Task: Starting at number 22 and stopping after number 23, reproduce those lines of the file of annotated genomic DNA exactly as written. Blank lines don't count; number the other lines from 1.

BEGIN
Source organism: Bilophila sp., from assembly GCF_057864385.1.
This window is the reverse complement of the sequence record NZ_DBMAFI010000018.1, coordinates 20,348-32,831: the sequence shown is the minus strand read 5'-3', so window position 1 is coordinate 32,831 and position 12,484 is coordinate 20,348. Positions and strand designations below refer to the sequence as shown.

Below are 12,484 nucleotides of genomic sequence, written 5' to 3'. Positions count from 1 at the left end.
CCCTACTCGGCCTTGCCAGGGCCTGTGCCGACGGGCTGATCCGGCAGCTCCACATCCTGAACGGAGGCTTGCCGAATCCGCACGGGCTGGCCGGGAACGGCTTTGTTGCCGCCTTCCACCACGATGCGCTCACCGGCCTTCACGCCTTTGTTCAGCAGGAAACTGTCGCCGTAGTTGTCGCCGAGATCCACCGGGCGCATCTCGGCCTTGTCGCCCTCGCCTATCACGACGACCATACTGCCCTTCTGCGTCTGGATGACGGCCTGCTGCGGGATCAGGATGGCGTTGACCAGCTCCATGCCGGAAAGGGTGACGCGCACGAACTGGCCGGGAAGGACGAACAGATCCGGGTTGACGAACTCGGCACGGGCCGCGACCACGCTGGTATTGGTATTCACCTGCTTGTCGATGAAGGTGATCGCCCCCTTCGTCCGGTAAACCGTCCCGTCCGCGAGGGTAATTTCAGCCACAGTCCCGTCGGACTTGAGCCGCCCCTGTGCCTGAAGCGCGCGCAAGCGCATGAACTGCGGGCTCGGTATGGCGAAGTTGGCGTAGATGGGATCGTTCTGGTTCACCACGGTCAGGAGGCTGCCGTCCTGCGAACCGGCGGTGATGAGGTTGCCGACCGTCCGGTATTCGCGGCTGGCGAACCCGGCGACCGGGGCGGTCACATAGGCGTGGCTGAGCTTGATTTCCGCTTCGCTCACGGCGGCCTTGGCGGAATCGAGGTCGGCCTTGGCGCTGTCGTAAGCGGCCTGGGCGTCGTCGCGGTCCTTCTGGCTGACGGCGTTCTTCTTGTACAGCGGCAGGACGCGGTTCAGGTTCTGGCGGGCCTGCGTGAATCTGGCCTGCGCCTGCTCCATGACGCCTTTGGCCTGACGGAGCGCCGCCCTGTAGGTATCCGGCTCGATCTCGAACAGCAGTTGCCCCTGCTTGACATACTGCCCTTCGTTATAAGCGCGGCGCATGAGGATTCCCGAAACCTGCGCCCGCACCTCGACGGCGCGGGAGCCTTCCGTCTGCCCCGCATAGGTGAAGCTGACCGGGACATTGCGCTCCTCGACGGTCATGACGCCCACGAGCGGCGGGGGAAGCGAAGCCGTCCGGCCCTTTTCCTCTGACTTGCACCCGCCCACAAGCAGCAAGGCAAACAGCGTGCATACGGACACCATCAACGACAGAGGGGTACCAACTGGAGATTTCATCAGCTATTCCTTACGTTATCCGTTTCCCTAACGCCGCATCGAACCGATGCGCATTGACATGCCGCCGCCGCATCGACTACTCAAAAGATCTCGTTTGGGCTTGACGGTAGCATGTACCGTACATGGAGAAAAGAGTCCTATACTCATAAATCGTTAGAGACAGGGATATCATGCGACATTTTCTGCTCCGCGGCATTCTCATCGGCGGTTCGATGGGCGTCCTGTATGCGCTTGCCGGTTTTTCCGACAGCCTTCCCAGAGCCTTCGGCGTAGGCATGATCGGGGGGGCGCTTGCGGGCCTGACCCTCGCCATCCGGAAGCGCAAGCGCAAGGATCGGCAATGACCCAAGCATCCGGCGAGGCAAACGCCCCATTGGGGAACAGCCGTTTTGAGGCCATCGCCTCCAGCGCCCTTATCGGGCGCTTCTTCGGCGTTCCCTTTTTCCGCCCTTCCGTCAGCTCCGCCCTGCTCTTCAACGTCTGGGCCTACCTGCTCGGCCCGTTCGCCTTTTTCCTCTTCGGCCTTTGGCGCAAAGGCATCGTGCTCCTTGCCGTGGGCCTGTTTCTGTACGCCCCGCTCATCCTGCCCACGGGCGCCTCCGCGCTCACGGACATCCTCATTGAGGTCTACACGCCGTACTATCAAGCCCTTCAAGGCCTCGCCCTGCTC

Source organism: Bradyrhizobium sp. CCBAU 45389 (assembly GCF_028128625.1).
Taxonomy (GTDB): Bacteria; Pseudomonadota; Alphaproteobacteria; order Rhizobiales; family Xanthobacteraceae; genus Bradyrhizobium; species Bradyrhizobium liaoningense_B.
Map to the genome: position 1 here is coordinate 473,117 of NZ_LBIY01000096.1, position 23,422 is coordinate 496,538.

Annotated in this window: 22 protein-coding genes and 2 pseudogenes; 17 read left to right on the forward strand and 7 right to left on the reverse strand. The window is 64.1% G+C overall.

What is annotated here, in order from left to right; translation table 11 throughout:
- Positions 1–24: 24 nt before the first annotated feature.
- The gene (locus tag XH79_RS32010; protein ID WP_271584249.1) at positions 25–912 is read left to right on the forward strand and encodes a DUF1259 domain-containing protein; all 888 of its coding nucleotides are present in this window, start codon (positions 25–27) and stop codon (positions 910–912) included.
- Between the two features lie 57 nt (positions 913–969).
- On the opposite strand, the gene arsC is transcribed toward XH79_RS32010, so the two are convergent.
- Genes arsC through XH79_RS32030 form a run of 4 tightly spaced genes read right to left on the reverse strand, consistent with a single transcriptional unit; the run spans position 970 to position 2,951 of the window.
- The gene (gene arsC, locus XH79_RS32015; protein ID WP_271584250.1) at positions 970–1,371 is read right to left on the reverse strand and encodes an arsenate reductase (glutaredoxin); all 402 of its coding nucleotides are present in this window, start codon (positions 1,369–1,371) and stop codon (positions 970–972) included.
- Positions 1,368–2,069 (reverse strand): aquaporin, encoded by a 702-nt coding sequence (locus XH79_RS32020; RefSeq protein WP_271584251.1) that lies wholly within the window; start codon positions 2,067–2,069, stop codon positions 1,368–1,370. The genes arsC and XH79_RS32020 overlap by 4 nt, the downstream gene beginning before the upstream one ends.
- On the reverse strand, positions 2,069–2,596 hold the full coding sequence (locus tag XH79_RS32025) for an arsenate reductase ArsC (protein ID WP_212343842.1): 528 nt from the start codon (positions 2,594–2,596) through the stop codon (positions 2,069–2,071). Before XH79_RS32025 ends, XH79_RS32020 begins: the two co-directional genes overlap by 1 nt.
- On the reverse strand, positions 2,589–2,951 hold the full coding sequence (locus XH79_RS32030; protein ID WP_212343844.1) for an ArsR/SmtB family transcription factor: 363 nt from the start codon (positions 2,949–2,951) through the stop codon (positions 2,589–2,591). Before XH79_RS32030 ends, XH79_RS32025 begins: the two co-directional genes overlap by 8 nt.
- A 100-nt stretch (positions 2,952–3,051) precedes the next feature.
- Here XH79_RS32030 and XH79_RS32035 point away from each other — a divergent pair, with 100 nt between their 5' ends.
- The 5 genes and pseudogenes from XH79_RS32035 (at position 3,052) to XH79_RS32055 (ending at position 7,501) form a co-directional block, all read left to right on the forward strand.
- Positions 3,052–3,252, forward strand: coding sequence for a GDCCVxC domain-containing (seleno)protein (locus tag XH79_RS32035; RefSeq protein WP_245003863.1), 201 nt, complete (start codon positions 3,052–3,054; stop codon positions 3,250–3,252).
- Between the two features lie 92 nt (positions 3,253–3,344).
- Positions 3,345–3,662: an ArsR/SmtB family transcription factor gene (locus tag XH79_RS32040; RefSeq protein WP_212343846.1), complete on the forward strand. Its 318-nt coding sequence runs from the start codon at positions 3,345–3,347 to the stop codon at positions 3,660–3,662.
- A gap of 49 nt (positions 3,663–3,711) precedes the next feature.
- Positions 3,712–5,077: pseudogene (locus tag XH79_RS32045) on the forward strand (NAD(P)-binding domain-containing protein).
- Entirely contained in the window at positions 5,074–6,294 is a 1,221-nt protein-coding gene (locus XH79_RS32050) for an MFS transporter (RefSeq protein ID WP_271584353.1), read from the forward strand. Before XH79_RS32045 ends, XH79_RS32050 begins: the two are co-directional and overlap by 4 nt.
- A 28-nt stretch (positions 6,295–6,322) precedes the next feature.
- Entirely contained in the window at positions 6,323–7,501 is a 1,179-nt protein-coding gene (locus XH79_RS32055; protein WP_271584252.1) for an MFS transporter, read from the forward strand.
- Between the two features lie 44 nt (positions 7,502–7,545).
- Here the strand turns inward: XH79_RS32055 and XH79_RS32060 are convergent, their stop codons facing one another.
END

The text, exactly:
- Positions 3,052–3,252, forward strand: coding sequence for a GDCCVxC domain-containing (seleno)protein (locus tag XH79_RS32035; RefSeq protein WP_245003863.1), 201 nt, complete (start codon positions 3,052–3,054; stop codon positions 3,250–3,252).
- Between the two features lie 92 nt (positions 3,253–3,344).